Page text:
Looking back, I realize I am far from having achieved this goal. We can apply to lectures what Valery said of poetry: more audacity and grace is needed to remove an adjective than to add one. I have removed several but am still not sure that I have left in place, that which is most important. I share Hegel’s particular conception of what is “concrete”. For him, a reality becomes concrete when it is inserted in the system it was created for, and not when it is isolated or detached from its context. I admit I have not even been able to outline my method of thought, and, for this reason, I am afraid the non-systematic arguments I have presented may seem abstract.
And in spite of all this, the opportunity of giving a lecture gives me great personal joy. I will conclude by telling you why.
We are often not fully aware to what extent the laws of orality have, until recently, presided over Western culture. Not just until the Greeks adopted the Phoenician alphabet, or until the printing press was invented at the beginning of the Renaissance. On the contrary, recent studies have demonstrated that the common way of transmitting and spreading culture, until at least the 19th century, was by orality. This meshes with the fact that the percentage of the population capable of reading and writing texts has historically been extremely low yet living culture has never been in the hands of a learned minority. Western culture has until recently been predominantly oral, and this has had extraordinary literary and moral consequences.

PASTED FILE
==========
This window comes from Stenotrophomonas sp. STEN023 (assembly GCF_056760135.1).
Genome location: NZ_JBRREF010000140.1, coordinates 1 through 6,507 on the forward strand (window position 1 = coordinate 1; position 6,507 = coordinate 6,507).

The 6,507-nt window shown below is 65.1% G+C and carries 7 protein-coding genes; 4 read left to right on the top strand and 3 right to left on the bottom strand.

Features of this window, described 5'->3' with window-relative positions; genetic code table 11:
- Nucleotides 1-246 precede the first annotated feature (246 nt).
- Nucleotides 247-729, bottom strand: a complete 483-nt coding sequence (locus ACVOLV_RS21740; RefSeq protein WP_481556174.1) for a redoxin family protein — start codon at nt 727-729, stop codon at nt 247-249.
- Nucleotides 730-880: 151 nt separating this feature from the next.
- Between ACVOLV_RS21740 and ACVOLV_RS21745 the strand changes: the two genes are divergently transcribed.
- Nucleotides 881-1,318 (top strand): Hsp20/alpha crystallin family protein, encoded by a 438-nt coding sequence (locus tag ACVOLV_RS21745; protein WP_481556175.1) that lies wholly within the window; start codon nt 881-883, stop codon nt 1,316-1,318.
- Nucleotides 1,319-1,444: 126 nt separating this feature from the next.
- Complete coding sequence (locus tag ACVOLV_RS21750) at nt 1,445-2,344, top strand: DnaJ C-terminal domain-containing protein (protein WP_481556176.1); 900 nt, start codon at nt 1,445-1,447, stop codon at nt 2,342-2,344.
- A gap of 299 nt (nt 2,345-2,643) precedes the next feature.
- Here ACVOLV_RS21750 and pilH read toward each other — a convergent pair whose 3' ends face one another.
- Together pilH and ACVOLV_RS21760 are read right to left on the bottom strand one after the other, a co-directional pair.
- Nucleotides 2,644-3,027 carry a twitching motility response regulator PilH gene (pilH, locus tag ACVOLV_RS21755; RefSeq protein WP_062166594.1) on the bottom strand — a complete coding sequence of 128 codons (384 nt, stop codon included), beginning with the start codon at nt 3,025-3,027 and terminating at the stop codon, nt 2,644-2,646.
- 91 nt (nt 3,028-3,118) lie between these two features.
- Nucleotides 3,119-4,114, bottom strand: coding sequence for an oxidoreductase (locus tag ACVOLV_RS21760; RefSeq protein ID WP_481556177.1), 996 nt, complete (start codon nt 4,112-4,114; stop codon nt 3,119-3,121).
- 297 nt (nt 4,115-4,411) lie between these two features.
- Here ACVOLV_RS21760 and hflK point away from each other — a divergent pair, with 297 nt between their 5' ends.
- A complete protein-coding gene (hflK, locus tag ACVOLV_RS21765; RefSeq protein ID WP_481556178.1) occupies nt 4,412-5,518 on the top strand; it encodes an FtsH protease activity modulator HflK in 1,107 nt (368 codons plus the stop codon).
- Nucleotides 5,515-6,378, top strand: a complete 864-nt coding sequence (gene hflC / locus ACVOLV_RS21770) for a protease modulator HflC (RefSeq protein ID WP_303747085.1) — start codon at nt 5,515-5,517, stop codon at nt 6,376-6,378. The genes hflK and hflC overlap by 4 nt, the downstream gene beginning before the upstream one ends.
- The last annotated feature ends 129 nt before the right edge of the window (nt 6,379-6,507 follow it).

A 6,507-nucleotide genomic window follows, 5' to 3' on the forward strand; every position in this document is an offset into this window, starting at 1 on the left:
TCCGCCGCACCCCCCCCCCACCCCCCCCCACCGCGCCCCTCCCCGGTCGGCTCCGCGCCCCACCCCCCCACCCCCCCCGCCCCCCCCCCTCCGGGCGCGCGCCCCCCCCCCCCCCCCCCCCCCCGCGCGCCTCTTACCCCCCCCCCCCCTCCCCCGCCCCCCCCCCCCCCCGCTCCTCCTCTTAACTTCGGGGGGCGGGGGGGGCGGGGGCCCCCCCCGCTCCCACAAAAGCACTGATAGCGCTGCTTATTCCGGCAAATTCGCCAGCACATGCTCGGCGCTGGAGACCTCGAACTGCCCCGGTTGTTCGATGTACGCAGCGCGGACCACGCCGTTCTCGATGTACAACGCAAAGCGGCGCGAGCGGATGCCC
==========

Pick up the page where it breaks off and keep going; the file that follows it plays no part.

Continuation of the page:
A direct and immediate communication was established with the public when Homer proclaimed the victories of Greek heroes, or when the historian Herodotus told the memorable story of the Hellenic war against the Persians before an expectant audience gathered in a public square. Orality implies sociability, meaning bewitchment, enchantment, and overflowing grace caused by the muse who has attended the community’s celebration. On the other hand, sociability requires responsibility which requires the poet facing the public to abstain from referring to personal affairs, or making clever and witty remarks that concern only his personal ego. It requires him to raise himself to the level of the generalized ego in order to speak in everyone’s name, with a high moral purpose, to the collective before him. If studied closely, until the time of Romanticism, culture had the characteristic of spellbinding persuasion moved by exemplary purposes while teaching social habits. The emergence of a non-oral literary culture has turned the creator into a writer and the audience into a reader and due to this recent transformation, reading and writing are now solitary vices in which the writer, who is left without a muse, an audience, and responsibility, abandons himself to an orgy of subjective expressiveness, holding forth only to himself.